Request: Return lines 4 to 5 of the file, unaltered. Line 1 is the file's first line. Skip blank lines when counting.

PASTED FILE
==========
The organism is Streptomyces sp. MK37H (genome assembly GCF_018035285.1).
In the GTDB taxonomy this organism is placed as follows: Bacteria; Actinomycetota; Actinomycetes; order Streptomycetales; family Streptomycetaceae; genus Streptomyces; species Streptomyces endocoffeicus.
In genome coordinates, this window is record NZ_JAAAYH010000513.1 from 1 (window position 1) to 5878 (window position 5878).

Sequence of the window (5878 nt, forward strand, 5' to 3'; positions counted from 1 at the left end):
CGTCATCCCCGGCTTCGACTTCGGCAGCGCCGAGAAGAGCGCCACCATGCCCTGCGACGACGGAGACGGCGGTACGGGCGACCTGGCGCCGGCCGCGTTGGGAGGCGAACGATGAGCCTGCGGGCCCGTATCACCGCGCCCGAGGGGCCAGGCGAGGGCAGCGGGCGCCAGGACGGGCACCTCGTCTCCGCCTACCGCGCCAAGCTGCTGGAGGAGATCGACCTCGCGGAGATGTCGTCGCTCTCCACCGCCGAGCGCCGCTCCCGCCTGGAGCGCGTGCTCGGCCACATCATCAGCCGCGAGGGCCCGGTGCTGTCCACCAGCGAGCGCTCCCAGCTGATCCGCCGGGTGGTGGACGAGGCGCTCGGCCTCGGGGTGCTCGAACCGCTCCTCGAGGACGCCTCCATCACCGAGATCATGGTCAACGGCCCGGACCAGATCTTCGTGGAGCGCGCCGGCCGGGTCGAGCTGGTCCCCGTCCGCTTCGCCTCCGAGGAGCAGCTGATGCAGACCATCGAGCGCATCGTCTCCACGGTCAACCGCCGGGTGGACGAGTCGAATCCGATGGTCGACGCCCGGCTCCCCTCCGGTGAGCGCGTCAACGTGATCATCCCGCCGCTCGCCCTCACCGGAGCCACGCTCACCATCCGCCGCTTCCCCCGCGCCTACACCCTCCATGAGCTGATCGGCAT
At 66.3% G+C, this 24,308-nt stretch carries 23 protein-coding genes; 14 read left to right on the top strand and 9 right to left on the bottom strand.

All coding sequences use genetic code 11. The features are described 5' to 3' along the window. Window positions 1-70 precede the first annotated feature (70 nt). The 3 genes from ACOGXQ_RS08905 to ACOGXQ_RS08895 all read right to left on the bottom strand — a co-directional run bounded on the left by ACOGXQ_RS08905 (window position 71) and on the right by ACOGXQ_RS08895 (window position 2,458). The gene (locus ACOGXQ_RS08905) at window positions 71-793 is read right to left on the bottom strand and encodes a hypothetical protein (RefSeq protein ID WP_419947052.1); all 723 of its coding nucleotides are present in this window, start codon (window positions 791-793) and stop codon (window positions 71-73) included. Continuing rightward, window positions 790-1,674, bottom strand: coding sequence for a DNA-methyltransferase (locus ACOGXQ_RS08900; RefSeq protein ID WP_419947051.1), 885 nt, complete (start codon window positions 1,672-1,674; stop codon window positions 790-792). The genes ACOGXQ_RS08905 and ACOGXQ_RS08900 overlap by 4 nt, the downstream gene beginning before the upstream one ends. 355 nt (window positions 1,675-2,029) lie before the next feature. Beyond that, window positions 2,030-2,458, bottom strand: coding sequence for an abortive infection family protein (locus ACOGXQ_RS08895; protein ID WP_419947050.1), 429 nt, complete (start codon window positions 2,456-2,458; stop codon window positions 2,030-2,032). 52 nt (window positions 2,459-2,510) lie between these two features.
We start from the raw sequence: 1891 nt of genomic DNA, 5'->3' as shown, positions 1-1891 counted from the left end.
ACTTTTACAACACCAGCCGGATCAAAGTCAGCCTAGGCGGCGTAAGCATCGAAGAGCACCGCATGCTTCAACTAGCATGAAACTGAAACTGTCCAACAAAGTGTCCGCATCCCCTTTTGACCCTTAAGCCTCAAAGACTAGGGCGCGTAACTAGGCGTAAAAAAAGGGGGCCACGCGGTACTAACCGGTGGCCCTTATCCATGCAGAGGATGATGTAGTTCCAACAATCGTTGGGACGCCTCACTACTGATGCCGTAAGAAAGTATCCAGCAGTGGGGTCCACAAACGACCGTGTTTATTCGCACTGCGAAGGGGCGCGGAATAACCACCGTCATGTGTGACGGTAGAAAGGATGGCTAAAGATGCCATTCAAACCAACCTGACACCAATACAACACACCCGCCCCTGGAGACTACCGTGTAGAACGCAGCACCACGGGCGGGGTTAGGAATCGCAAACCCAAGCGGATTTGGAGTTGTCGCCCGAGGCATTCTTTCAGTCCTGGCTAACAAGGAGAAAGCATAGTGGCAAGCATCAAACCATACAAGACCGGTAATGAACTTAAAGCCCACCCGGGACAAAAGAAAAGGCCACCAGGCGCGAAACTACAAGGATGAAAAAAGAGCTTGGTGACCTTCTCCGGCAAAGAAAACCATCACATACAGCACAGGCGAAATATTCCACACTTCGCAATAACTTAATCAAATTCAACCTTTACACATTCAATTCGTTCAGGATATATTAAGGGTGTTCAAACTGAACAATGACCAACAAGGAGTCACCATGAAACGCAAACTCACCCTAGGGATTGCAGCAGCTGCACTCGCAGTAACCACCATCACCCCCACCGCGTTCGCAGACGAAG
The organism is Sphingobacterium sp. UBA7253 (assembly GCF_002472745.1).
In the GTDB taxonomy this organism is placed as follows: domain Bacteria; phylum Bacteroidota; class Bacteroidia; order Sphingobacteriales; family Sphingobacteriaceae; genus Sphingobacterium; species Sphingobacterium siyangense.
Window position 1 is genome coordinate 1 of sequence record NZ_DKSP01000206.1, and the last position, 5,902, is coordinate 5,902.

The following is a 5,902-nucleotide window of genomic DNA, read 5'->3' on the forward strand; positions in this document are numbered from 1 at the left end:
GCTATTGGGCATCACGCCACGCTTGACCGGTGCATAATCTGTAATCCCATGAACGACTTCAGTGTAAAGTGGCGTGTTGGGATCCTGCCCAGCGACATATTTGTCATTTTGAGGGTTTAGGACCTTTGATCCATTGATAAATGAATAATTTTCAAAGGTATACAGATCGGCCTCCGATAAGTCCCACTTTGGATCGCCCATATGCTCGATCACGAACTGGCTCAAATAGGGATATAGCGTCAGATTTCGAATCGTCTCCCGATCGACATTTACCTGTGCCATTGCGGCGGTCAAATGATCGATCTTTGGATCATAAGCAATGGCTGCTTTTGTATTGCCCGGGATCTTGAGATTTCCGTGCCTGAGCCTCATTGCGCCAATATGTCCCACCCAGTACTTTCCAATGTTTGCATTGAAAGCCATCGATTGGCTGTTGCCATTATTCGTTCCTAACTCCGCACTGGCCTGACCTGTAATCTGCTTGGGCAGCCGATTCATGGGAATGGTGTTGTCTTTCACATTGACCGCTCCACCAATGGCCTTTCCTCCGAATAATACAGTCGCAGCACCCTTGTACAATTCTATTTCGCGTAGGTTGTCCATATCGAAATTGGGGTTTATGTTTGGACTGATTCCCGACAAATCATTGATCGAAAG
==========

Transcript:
Sequence of the window (5878 nt, forward strand, 5' to 3'; positions counted from 1 at the left end):
CGTCATCCCCGGCTTCGACTTCGGCAGCGCCGAGAAGAGCGCCACCATGCCCTGCGACGACGGAGACGGCGGTACGGGCGACCTGGCGCCGGCCGCGTTGGGAGGCGAACGATGAGCCTGCGGGCCCGTATCACCGCGCCCGAGGGGCCAGGCGAGGGCAGCGGGCGCCAGGACGGGCACCTCGTCTCCGCCTACCGCGCCAAGCTGCTGGAGGAGATCGACCTCGCGGAGATGTCGTCGCTCTCCACCGCCGAGCGCCGCTCCCGCCTGGAGCGCGTGCTCGGCCACATCATCAGCCGCGAGGGCCCGGTGCTGTCCACCAGCGAGCGCTCCCAGCTGATCCGCCGGGTGGTGGACGAGGCGCTCGGCCTCGGGGTGCTCGAACCGCTCCTCGAGGACGCCTCCATCACCGAGATCATGGTCAACGGCCCGGACCAGATCTTCGTGGAGCGCGCCGGCCGGGTCGAGCTGGTCCCCGTCCGCTTCGCCTCCGAGGAGCAGCTGATGCAGACCATCGAGCGCATCGTCTCCACGGTCAACCGCCGGGTGGACGAGTCGAATCCGATGGTCGACGCCCGGCTCCCCTCCGGTGAGCGCGTCAACGTGATCATCCCGCCGCTCGCCCTCACCGGAGCCACGCTCACCATCCGCCGCTTCCCCCGCGCCTACACCCTCCATGAGCTGATCGGCAT